Trainee nurses complete course on basic human rights
Cape Coast, Sept. 10, GNA - Mr Richard Ackom Quayson, Deputy Commissioner of the Commission on Human Rights and Administrative Justice (CHRAJ), on Wednesday advised nurses to endeavour to protect the rights of patients to avoid problems and misunderstanding in the health sector.
Mr Quayson made the call at the graduation ceremony for trainee nurses from the Nurses and Midwives Training College (NMTC) and the Ankaful Nurses Training College (ANTC) who had undergone a four-month course on "Basic Human Rights for Health Professionals," at Cape Coast. It was among other things, aimed at equipping the students with a better understanding of human rights principles, concepts and its bearing on their profession in order to enhance their service delivery, by reducing human rights abuses in the health sector.
It was organized by the Central Regional office of the Commission and brought together 253 trainee nurses who were schooled on fundamental human rights, the patient's charter and the 1992 constitution among others.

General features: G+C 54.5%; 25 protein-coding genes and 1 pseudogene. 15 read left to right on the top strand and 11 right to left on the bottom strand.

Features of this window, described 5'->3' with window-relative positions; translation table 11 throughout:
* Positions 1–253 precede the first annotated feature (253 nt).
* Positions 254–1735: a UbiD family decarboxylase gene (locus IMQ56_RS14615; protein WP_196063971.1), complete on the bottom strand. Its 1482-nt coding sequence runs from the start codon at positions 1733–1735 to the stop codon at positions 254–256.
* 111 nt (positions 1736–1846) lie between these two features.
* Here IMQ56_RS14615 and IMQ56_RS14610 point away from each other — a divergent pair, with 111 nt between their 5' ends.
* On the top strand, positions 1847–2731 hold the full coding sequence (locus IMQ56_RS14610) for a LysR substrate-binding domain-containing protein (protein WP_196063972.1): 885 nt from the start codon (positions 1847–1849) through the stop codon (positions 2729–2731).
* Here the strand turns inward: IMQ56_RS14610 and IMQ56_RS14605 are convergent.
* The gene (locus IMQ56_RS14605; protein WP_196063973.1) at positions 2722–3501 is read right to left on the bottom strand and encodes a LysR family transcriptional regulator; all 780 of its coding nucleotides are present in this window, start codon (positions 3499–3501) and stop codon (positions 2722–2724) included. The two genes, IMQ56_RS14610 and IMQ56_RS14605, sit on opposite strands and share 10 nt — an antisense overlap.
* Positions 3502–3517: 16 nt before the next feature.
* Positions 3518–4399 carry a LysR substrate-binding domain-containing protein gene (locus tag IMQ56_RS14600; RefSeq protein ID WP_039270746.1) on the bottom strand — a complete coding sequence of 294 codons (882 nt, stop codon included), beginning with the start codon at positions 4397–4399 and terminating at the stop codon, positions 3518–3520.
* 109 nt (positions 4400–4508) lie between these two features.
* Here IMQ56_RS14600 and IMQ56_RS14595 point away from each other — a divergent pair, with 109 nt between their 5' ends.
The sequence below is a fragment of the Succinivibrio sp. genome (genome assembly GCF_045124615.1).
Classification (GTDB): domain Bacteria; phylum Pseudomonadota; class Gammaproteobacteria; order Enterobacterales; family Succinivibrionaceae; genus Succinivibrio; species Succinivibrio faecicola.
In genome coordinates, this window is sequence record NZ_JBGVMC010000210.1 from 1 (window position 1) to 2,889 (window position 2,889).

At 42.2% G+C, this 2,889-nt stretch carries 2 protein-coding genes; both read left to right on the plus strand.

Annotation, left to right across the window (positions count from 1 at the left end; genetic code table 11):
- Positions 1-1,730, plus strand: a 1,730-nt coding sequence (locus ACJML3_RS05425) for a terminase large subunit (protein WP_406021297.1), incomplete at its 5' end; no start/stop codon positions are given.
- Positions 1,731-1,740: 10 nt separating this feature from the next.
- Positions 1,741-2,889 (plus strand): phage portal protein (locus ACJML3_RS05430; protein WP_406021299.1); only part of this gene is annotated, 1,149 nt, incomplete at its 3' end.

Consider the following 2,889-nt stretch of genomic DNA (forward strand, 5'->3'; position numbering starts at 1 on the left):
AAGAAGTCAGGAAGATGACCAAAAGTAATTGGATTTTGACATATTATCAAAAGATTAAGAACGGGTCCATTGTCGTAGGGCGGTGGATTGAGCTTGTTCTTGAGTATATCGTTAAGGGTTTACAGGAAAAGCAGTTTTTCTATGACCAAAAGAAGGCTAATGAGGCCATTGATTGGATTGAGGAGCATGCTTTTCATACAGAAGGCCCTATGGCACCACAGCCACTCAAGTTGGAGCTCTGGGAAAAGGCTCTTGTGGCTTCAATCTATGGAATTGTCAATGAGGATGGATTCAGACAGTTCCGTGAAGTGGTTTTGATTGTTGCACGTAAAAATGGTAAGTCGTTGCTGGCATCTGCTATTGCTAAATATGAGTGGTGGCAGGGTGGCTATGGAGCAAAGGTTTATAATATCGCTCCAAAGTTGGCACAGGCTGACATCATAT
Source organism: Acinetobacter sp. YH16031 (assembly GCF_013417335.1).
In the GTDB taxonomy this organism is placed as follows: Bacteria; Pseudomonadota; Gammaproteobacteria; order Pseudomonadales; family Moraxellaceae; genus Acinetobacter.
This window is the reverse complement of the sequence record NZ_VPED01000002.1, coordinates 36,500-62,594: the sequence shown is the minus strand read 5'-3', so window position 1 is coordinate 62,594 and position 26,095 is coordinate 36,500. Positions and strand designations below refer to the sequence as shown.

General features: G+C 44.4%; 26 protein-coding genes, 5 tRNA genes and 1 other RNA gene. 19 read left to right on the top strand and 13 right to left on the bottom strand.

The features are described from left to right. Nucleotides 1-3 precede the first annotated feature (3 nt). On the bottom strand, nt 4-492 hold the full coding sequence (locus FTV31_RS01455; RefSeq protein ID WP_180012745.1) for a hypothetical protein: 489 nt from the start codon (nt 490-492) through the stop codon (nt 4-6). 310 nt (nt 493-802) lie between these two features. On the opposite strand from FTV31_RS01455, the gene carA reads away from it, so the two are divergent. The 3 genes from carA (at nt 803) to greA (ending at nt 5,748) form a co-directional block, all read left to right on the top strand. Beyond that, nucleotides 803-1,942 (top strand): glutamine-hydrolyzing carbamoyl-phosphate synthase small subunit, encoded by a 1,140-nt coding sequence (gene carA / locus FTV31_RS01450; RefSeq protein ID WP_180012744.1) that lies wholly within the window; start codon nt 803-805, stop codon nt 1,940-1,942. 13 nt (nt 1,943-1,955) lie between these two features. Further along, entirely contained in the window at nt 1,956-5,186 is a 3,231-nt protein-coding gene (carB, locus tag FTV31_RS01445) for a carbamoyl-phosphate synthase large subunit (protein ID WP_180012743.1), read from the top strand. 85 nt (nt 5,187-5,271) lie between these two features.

Mr Quayson charged the students to endeavour to demonstrate on the field, the knowledge they had acquired to enhance the protection of human rights in health care delivery.
The course coordinator, Mr Ebenezer Aggrey, Principal Investigator at the Secretariat, urged other regional offices of CHRAJ to implement similar human rights programmes.
He was happy that many of the participants gave a good recommendation of the course and expressed the view that it should be incorporated into the main course curriculum at their training colleges. Mr Frank Nukunu, Students' Representative Council (SRC) President at the NMTC, was happy that the topics treated during the course was to develop student nurses both physically and mentally and to expose them to core issues on human rights especially the right to privacy and confidentiality which were often ignored.
He therefore entreated his colleagues to educate patients and their relatives on their rights and responsibilities, and said the course helped to boost their confidence as nurses, armed with the knowledge of their rights and responsibilities. Mrs Deborah Morny, Principal of the ANTC, who presided, noted that involving nurses in human rights issues was "a step forward" in achieving good relationship between patients and nurses.